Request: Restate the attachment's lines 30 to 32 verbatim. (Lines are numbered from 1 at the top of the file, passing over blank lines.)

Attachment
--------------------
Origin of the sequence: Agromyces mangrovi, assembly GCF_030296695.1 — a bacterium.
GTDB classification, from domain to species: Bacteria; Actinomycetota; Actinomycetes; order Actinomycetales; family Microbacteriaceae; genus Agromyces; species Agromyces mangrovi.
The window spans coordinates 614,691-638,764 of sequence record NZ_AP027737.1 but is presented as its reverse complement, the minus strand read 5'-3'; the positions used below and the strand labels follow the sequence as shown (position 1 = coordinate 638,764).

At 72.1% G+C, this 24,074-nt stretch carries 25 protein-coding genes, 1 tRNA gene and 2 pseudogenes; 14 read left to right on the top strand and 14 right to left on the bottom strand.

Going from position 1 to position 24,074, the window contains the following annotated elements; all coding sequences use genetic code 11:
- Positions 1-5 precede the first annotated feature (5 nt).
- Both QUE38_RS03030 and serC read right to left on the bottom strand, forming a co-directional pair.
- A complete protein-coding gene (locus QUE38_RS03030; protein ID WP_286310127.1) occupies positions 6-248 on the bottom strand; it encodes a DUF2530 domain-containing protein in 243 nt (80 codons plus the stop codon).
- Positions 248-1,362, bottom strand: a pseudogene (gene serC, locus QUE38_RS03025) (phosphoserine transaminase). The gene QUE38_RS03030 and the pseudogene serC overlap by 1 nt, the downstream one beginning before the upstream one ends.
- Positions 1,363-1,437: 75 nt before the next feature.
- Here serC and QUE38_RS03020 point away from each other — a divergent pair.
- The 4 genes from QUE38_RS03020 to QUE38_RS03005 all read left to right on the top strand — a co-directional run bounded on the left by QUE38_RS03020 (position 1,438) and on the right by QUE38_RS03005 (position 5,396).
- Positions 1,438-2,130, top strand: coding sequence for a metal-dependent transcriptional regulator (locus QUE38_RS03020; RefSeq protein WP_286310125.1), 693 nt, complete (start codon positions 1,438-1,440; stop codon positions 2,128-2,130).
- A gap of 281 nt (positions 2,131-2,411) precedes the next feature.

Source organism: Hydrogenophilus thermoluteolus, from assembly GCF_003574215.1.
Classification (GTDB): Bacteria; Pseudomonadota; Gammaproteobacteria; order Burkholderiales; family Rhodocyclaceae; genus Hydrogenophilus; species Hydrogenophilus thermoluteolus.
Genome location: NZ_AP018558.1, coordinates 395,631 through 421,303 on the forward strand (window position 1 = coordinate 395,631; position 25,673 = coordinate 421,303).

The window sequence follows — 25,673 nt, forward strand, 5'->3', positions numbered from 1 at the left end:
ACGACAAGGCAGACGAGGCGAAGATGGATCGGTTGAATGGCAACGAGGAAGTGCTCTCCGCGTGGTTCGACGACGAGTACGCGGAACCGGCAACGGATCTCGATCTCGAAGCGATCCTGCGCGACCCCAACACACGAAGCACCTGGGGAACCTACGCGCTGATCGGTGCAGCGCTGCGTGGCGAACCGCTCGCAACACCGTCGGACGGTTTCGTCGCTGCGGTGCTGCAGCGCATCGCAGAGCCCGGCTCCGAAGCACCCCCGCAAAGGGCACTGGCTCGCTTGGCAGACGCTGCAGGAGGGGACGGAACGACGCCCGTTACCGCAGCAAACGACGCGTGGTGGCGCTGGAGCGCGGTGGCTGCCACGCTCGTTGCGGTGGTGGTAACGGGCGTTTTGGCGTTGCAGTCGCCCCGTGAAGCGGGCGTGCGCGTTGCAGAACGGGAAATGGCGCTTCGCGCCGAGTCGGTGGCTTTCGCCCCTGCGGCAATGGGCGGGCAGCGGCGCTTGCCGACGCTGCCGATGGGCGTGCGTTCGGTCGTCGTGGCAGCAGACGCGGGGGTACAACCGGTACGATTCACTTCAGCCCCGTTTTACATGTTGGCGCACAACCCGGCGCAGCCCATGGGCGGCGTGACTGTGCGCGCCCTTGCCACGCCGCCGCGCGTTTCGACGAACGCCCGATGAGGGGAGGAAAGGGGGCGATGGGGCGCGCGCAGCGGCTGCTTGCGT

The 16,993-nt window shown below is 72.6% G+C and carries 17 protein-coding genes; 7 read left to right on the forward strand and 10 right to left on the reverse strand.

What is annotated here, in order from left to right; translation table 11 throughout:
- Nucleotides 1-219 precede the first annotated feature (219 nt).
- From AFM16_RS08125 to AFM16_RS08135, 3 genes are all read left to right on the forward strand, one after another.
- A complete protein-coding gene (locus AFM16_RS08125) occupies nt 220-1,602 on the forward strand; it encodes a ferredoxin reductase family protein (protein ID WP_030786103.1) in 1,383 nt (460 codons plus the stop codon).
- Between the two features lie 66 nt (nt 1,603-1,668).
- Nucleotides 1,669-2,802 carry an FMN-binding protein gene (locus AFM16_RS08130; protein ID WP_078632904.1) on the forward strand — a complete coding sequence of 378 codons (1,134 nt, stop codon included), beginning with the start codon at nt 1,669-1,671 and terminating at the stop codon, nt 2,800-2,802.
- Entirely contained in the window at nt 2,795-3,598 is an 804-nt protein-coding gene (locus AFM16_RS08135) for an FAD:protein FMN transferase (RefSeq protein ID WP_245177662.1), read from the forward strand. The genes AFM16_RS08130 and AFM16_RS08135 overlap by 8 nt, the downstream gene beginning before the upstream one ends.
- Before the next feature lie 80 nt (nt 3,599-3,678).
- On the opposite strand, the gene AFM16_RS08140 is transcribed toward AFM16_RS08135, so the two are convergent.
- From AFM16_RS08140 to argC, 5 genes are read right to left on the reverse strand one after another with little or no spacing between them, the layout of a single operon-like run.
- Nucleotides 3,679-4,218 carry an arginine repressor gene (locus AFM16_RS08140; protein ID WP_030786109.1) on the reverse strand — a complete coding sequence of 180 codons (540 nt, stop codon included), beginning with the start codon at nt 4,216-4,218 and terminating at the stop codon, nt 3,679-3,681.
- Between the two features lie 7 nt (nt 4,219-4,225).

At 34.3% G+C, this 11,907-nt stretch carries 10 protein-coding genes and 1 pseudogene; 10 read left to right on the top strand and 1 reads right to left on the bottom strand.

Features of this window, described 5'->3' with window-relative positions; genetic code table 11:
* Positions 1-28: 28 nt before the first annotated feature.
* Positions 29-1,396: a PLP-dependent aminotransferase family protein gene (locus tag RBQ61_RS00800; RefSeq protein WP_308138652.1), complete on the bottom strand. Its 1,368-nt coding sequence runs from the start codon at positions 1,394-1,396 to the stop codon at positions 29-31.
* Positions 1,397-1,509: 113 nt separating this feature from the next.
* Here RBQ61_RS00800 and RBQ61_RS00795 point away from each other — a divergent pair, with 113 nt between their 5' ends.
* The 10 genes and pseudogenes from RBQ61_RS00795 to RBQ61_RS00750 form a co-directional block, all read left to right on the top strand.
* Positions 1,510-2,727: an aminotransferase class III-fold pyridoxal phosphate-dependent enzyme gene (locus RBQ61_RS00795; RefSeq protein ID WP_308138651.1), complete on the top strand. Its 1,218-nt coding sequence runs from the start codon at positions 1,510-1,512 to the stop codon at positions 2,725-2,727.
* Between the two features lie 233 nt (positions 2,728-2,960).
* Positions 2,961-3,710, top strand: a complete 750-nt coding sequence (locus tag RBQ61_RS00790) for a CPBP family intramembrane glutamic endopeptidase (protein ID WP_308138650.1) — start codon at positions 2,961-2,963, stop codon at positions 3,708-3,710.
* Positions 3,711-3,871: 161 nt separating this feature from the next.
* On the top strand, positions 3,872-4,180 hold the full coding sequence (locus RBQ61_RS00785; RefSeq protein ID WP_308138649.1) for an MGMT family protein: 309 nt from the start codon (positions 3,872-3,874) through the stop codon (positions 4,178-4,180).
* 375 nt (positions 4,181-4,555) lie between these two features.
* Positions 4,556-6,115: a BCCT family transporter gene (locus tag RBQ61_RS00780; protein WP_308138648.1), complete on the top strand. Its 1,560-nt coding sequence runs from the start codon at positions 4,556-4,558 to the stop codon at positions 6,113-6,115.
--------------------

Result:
- From AFM16_RS08140 to argC, 5 genes are read right to left on the reverse strand one after another with little or no spacing between them, the layout of a single operon-like run.
- Nucleotides 3,679-4,218 carry an arginine repressor gene (locus AFM16_RS08140; protein ID WP_030786109.1) on the reverse strand — a complete coding sequence of 180 codons (540 nt, stop codon included), beginning with the start codon at nt 4,216-4,218 and terminating at the stop codon, nt 3,679-3,681.
- Between the two features lie 7 nt (nt 4,219-4,225).